The next three cards show what the beginnings of Cincinnati looked like.
The image below shows the actual Strobridge print that was used in making the center card above. You will be able to read the numbered points of interest easier.
A rural scene
College Hill Lot #31 Lots #31 & #32
The full title of these cards are "Lot #31 in Newbold L. Pierson's subdivision of the John R. Davey property, College Hill, Ohio. You can't find its equal, and A beautiful place for a home. Lots #31 and 32 in Etc.
SOME SPECIAL CHICKENS
This Cheviot Farm must have been world famous in the poultry world. Having at least three postcards made of six of their champion fouls with a total worth of $50,000 is rather noteworthy.
The above postcard shows 4 first place ribbons won at the 1913 Ohio State fair for the winners poultry. The $100 check is made out to Cincinnati's Fifth-Third Bank. Could it have been for the Cheviot Farm above?
Saw Mill-West End Picturesque View, Kings Mills
Exploiting the Graves of The Mound Builders. Madisonville
Harry Guilford's buried alive record
Scenes in Mt. Healthy
This card says these people are attending an International Convention in Cincinnati in what appears to be March of 1910, that is all it says. I have no idea what convention it was. Each person (except #12) is identified by name. There is a second number after the name, but what it signifies I have no clue. Thanks to visitor Scot Ross I now know that this organization was known as The Metal Polishers', Buffers', Platers', Brass and Silver Workers' Union of North America. Their bulletin was printed in Cincinnati with offices in the Neave Building. The second image shows the label they used on their products.
Esperanto is the most widely spoken constructed international auxiliary language in the world. There are between 100,000 and 2 million people who have used Esperanto continuously over the last century. There are many Esperanto dictionaries on the web so if you want to try and decipher these cards, good luck! These were all produced by the same person. He lived at 3449 Wilson Avenue in Avondale, 1 block east of the Zoo.
UNITED STATES POSTAL CARD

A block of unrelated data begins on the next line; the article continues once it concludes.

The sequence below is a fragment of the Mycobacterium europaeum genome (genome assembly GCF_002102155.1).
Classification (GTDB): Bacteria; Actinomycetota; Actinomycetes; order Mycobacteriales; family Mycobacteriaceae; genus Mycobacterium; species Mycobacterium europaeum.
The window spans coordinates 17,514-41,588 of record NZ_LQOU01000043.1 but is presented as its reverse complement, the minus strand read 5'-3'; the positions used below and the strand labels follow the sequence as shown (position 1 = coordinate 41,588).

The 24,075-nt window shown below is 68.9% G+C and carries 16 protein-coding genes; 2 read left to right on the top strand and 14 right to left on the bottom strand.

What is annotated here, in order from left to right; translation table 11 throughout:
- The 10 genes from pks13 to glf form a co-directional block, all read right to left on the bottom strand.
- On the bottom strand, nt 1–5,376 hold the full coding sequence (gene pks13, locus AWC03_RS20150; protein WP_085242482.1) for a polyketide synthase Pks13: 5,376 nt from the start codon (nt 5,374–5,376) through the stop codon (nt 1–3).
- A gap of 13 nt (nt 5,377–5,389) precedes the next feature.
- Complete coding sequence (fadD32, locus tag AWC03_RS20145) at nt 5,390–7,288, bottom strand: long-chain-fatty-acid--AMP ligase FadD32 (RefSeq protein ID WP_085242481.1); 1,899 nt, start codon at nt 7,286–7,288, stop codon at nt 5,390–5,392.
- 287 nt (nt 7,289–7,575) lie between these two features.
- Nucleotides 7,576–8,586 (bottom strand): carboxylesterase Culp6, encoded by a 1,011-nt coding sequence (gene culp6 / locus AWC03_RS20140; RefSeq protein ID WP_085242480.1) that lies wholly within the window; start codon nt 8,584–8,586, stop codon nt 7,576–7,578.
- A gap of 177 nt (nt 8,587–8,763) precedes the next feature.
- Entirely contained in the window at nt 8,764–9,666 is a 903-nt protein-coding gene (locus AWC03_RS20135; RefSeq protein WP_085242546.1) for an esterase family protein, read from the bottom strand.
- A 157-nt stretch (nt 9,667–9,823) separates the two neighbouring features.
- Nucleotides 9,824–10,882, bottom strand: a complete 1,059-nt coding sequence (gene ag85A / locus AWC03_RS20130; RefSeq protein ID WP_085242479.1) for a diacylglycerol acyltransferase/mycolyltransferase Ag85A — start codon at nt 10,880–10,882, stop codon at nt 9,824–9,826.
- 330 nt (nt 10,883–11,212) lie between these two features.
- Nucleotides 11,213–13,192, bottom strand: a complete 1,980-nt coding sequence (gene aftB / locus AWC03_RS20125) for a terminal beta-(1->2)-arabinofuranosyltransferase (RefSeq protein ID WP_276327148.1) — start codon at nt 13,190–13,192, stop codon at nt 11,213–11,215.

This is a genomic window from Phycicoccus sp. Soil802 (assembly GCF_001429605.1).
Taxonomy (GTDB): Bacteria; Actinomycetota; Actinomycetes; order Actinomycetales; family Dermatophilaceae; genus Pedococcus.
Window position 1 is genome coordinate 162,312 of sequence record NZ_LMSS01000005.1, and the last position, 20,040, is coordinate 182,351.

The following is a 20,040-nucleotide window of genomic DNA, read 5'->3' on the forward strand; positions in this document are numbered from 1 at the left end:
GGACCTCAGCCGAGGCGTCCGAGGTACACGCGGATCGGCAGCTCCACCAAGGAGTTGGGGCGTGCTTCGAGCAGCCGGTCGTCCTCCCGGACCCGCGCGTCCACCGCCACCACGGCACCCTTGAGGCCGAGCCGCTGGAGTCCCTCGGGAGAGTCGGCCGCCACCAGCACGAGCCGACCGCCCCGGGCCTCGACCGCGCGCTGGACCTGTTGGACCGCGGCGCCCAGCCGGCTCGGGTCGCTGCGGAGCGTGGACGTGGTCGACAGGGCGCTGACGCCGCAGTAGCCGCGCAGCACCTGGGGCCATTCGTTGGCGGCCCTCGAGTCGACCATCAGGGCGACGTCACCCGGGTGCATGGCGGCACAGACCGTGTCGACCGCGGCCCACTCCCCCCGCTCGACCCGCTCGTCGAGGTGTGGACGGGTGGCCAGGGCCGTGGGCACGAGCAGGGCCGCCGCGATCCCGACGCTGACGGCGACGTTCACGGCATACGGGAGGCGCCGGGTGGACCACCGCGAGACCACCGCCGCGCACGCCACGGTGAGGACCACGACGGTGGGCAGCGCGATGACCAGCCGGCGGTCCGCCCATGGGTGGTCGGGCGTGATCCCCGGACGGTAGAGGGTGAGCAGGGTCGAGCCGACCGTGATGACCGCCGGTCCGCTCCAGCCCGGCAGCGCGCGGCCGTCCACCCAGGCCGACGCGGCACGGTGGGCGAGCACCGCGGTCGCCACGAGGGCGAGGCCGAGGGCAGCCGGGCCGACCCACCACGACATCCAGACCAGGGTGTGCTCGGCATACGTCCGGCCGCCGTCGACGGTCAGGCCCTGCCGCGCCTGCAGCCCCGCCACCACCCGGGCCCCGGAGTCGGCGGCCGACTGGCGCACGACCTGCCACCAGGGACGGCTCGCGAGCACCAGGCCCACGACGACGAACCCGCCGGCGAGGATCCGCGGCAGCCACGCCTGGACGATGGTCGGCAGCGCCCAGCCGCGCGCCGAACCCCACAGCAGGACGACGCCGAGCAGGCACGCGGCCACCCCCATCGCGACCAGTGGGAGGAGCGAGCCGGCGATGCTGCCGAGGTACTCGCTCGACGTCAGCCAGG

Many people seem to be confused between what is a postal card and what is a post card. I have chosen the above card to show the difference between them. A postal card is a government issued card with the stamp already imprinted on it. There are a group of cards printed from 1893-1898 known as Pioneer cards. They are mostly illustrations of the Columbian Exposition In Chicago in May of 1893, but there are other scattered issues. They were on Government issued postal cards and on privately printed souvenir cards.
These two items are examples advertising envelopes that was used extensively in the 1800's and early 1900's. The use of postcards drastically reduced the use of this type of advertising.
There are many postcards that have errors on them, most of which are printing errors of some kind, (such as incorrect location, misspelled words, incorrect descriptions etc. Postcards are cut from larger pieces containing many images from the printing press. You will find many cards with the image misaligned slightly but the first card is an example of a badly cut card that I am surprised in that it not only got into the market place, but was actually sold and used. The user of the card made no comment in her message and apparently saw nothing out of place. The second card was not used and, as you can see on the back, the printer was printing cards for two different publishers from the same sheet.
It is pretty obvious what is wrong with the second card when you place it next to the first. During printing it missed the pass where the blue color was applied. By itself it does not look that bad and it was many years before I actually looked closely and compared it to another card. They are identical cards (you can see the number in the bottom right corner).
FOR MORE OF THESE CARDS